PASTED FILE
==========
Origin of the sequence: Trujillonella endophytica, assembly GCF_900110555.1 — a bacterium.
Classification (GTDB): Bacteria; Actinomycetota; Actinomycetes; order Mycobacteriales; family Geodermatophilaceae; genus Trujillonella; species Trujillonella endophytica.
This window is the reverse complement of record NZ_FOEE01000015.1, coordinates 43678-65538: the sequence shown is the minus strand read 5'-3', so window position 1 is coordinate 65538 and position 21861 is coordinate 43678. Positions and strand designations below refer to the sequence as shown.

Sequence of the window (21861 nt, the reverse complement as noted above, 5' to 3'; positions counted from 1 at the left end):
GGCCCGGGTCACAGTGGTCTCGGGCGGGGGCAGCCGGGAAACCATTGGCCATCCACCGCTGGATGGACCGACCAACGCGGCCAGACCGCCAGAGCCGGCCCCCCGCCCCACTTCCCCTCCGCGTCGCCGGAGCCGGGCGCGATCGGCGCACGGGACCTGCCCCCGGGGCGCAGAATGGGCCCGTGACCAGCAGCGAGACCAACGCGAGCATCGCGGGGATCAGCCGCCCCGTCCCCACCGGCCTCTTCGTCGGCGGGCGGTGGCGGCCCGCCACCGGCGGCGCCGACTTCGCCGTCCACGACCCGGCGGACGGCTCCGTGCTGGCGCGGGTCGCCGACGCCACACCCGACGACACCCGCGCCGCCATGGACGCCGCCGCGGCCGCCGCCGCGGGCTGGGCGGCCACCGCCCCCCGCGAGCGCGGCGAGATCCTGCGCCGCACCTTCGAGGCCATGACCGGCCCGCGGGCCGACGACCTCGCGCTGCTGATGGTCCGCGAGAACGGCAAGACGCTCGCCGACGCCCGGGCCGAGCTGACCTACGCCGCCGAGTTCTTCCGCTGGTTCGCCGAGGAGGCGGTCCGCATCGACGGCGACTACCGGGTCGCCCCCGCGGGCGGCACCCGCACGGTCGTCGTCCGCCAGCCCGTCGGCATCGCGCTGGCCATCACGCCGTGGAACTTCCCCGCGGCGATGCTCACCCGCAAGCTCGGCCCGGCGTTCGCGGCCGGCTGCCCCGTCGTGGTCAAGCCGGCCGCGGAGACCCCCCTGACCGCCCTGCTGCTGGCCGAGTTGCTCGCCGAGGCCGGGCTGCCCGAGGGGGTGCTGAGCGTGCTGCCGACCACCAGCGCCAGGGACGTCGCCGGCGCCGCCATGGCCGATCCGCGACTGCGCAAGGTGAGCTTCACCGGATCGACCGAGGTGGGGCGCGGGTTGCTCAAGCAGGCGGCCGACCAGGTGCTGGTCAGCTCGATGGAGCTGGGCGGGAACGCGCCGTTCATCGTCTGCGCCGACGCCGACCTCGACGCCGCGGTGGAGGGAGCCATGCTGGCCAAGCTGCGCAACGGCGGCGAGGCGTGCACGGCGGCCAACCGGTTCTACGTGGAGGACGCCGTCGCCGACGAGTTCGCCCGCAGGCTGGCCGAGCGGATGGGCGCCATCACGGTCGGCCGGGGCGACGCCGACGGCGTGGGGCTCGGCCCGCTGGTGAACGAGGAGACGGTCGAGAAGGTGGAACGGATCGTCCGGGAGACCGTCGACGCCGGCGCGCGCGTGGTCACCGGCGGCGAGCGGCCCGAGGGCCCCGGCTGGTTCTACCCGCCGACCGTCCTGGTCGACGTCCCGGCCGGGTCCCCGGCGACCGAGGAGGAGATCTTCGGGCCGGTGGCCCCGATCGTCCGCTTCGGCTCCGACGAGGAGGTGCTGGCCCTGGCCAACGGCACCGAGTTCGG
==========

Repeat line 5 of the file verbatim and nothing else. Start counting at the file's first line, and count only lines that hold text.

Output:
GGCCCGGGTCACAGTGGTCTCGGGCGGGGGCAGCCGGGAAACCATTGGCCATCCACCGCTGGATGGACCGACCAACGCGGCCAGACCGCCAGAGCCGGCCCCCCGCCCCACTTCCCCTCCGCGTCGCCGGAGCCGGGCGCGATCGGCGCACGGGACCTGCCCCCGGGGCGCAGAATGGGCCCGTGACCAGCAGCGAGACCAACGCGAGCATCGCGGGGATCAGCCGCCCCGTCCCCACCGGCCTCTTCGTCGGCGGGCGGTGGCGGCCCGCCACCGGCGGCGCCGACTTCGCCGTCCACGACCCGGCGGACGGCTCCGTGCTGGCGCGGGTCGCCGACGCCACACCCGACGACACCCGCGCCGCCATGGACGCCGCCGCGGCCGCCGCCGCGGGCTGGGCGGCCACCGCCCCCCGCGAGCGCGGCGAGATCCTGCGCCGCACCTTCGAGGCCATGACCGGCCCGCGGGCCGACGACCTCGCGCTGCTGATGGTCCGCGAGAACGGCAAGACGCTCGCCGACGCCCGGGCCGAGCTGACCTACGCCGCCGAGTTCTTCCGCTGGTTCGCCGAGGAGGCGGTCCGCATCGACGGCGACTACCGGGTCGCCCCCGCGGGCGGCACCCGCACGGTCGTCGTCCGCCAGCCCGTCGGCATCGCGCTGGCCATCACGCCGTGGAACTTCCCCGCGGCGATGCTCACCCGCAAGCTCGGCCCGGCGTTCGCGGCCGGCTGCCCCGTCGTGGTCAAGCCGGCCGCGGAGACCCCCCTGACCGCCCTGCTGCTGGCCGAGTTGCTCGCCGAGGCCGGGCTGCCCGAGGGGGTGCTGAGCGTGCTGCCGACCACCAGCGCCAGGGACGTCGCCGGCGCCGCCATGGCCGATCCGCGACTGCGCAAGGTGAGCTTCACCGGATCGACCGAGGTGGGGCGCGGGTTGCTCAAGCAGGCGGCCGACCAGGTGCTGGTCAGCTCGATGGAGCTGGGCGGGAACGCGCCGTTCATCGTCTGCGCCGACGCCGACCTCGACGCCGCGGTGGAGGGAGCCATGCTGGCCAAGCTGCGCAACGGCGGCGAGGCGTGCACGGCGGCCAACCGGTTCTACGTGGAGGACGCCGTCGCCGACGAGTTCGCCCGCAGGCTGGCCGAGCGGATGGGCGCCATCACGGTCGGCCGGGGCGACGCCGACGGCGTGGGGCTCGGCCCGCTGGTGAACGAGGAGACGGTCGAGAAGGTGGAACGGATCGTCCGGGAGACCGTCGACGCCGGCGCGCGCGTGGTCACCGGCGGCGAGCGGCCCGAGGGCCCCGGCTGGTTCTACCCGCCGACCGTCCTGGTCGACGTCCCGGCCGGGTCCCCGGCGACCGAGGAGGAGATCTTCGGGCCGGTGGCCCCGATCGTCCGCTTCGGCTCCGACGAGGAGGTGCTGGCCCTGGCCAACGGCACCGAGTTCGG